Candyman is now available across the board on Digital, 4K Ultra HD, Blu-ray, and DVD, with plenty of successes behind the horror icon’s revival. The film amassed a $77 million dollar theatrical run (and topping various VOD rental charts), with writer and director Nia DaCosta becoming the first Black woman to lead a #1 film at the box office.
Because of DaCosta’s conceptual choice to merge various thematic elements in this classic horror franchise, there’s plenty of opportunities to appreciate the ideas behind the 2021 resurrection of Candyman. Loaded with behind-the-scenes content and conversations surrounding the character’s legacy, the home release contributes plenty of additional content to discover the intentions behind the film. Having now watched the movie in its 4K glory more than once, there are a few specified Candyman qualities to acknowledge its status as a worthwhile film.
A greater focus on the idea of Candyman
The first Candyman was a phenomenal film that has helped make Tony Todd an undeniable horror icon. The actor’s ability to create a sense of dread with each scene, his commitment to practical effects, and everything imaginable (from the first Candyman) present Todd’s contribution to the vision of writer and director Bernard Rose. In the new Candyman, the character receives less screen-time with expansion to a carefully reimagined origin story.
In the present day, this is a vital choice that pays off in an era where films like Hereditary, Midsommar, and Us have proven to be the arthouse-style horror modern moviegoers are drawn to. Even our new protagonist Anthony McCoy’s (Yahya Abdul-Mateen II) life as an artist himself is pivotal to the connective tissue of the original Candyman and the new origin – or the notion of the Candyman’ hive’. Leading us into the film’s major focal point.
A different look at the social commentary of the franchise
In the original Candyman, Todd’s character Daniel Robitaille was a victim of racial violence that villanized him post-humously. The heinous act resulted in a physical manifestation that would eventually become known as the original Candyman, and in the 1992 film, focused on his particular experience. In this far-off sequel, we learn about Robitaille, but the smart choice to adapt several versions of Candyman that were known by other generations (the aforementioned hive).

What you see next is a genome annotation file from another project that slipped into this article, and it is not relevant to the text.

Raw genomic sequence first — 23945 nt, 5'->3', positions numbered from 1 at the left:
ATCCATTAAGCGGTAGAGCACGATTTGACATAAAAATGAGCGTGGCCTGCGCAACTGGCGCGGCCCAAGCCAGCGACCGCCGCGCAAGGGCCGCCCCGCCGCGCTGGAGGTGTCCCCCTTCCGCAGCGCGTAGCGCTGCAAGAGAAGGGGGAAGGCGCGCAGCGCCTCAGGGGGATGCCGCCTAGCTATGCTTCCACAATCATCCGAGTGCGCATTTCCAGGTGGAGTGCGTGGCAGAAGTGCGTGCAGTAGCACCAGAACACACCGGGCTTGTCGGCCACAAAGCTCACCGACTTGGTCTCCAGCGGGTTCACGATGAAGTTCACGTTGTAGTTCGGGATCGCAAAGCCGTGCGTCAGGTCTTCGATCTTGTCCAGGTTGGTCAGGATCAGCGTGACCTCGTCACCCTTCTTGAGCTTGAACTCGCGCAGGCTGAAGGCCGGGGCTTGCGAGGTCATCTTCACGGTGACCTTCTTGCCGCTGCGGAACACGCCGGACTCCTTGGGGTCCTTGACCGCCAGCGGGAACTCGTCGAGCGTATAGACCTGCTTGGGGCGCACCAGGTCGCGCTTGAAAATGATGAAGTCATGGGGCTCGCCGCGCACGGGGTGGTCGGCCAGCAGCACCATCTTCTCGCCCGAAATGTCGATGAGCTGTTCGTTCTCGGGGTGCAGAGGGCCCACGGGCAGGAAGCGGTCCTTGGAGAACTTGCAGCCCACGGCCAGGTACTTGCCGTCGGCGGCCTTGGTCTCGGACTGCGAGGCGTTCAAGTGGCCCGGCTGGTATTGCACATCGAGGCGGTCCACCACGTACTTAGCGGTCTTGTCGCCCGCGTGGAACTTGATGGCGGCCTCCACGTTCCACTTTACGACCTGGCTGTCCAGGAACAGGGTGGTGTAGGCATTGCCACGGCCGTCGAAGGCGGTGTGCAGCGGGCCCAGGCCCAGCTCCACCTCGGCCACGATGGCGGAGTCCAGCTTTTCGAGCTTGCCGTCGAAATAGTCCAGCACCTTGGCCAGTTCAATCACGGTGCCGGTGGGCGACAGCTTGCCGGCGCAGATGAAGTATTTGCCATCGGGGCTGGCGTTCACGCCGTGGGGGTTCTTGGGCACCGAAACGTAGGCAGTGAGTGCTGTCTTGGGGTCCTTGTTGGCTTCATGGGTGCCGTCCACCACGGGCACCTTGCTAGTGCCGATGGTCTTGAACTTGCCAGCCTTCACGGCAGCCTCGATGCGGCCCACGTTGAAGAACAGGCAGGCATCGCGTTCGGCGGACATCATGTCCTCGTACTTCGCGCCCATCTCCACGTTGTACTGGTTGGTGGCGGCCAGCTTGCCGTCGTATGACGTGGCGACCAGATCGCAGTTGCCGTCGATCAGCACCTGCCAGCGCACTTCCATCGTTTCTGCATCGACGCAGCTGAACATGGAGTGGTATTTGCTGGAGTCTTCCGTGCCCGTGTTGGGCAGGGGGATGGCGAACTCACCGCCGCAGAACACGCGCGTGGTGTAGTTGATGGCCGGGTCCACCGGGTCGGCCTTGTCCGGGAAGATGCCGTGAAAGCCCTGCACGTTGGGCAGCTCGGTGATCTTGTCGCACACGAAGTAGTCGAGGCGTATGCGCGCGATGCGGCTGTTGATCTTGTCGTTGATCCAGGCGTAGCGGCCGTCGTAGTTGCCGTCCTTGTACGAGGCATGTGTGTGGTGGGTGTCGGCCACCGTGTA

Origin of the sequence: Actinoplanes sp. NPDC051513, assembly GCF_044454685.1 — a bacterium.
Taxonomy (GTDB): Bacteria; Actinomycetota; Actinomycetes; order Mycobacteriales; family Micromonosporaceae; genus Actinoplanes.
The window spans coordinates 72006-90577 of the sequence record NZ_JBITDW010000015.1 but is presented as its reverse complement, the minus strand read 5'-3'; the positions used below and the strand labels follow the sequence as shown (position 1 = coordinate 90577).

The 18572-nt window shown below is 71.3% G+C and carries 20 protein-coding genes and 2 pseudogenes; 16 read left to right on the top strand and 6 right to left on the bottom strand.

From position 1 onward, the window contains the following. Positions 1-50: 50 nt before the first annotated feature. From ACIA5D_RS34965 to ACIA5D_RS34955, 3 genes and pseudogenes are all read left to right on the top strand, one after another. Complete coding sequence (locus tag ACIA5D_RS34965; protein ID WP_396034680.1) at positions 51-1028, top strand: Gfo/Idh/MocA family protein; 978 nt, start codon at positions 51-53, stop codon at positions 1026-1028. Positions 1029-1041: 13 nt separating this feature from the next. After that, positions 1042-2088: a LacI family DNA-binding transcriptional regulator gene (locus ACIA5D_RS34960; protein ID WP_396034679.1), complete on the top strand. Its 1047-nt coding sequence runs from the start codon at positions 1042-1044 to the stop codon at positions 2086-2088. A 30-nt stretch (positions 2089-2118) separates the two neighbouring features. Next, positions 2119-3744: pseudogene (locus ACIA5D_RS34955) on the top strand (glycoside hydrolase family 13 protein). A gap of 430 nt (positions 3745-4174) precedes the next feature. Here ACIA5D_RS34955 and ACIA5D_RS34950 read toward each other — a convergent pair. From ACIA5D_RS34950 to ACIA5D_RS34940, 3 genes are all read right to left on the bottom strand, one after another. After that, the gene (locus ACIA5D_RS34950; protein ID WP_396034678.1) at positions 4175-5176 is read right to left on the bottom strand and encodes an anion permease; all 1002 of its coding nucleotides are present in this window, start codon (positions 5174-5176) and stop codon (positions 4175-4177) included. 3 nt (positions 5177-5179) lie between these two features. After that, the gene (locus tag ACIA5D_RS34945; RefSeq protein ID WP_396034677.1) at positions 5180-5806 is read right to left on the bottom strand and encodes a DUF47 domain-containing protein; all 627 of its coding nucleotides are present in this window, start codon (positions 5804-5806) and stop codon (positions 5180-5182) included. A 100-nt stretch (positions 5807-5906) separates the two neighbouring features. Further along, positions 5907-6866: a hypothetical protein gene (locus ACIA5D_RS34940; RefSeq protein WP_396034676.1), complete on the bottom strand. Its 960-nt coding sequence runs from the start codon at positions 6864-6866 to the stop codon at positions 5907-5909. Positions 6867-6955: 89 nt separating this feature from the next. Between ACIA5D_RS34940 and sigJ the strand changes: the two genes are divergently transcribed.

These introductions each tell a unique story but are connected through systemic racism depicted in Anthony’s art – but also very literally through the characters all too real treatment of Black men in America. These ideas explored are a greater addition to the recurring theme of generational trauma within Candyman that’s a merely fictional fragment of the real-life pain that the film introduces to its viewers.
A new take on same-name pseudo-revival sequels
With films like Halloween (2018), or the upcoming Scream (2022), it’s becoming very normal to bring back property without numbering adding numbers to franchise installments. For Halloween, it was still a sequel, yet so far removed that there was no reason to call it “Halloween 2” over 40 years later. Similarly, Scream has always worked as a film with an unseen backstory (Maureen’s prior off-screen death) and ties directly into events of the original – with a brand new opportunity to find new viewers.
Candyman is in a league of its own for its attempt to it juggle the idea of being a sequel, revival, and expansion of the franchise all in one, becoming one of the most ambitious franchises imaginable. With the idea of an in-between Candyman, it becomes accessible to modern viewers without interest in the original film – but the reveal of Todd’s return can be a treat for long-time fans. The twist still succeeds without someone having knowledge of Candyman as well, given the hive discussion in the film and succeeding in balancing two worlds with context.
The brilliant nods to characters like Helen Lyle (Virginia Madsen) or the surprise addition of Anne-Marie McCoy (played by Vanessa Estelle Williams) add weight to its status as a sequel, and the handling of both roles happens to be one of the film’s biggest assets as far as critical ties to the first film.
Crafted with suspense
The first Candyman film has some very visual nods to horror, with the use of bees, a blood-drenched apartment, and multiple attacks, but DaCosta’s adaptation plays up a more ambient horror.
There are scenes where the sequences with a potential Candyman are so brief and unpredictable that requires more attention to detail for viewers and filmmakers. The use of slow, dreaded character innuendos, as seen by Anthony and Brianna Cartwright (Teyonah Parris), leaves enough to the imagination that you’re questioning what you might have seen or not seen. When Candyman reaches its climax, we witness a shift that feels like a heightened horror for the film and that provides enough stylistic transitions to say that there’s deep-rooted respect for the intricacies of suspense.
Abdul-Mateen’s slow transition from being a passionate artist to being a victim of the Candyman legend is the most effective slow-burn with an ending that you can tragically foresee based on history alone.
Candyman is available on Digital, DVD, Blu-ray, and 4K, so make sure to check it out!
Review by Aedan Juvet
Candyman is the first of its kind to act as an introductory film, but also a true sequel to fans of the original. DaCosta’s expansion of lore and focus on racial injustices makes this cinematic revival a title with ambition behind its message.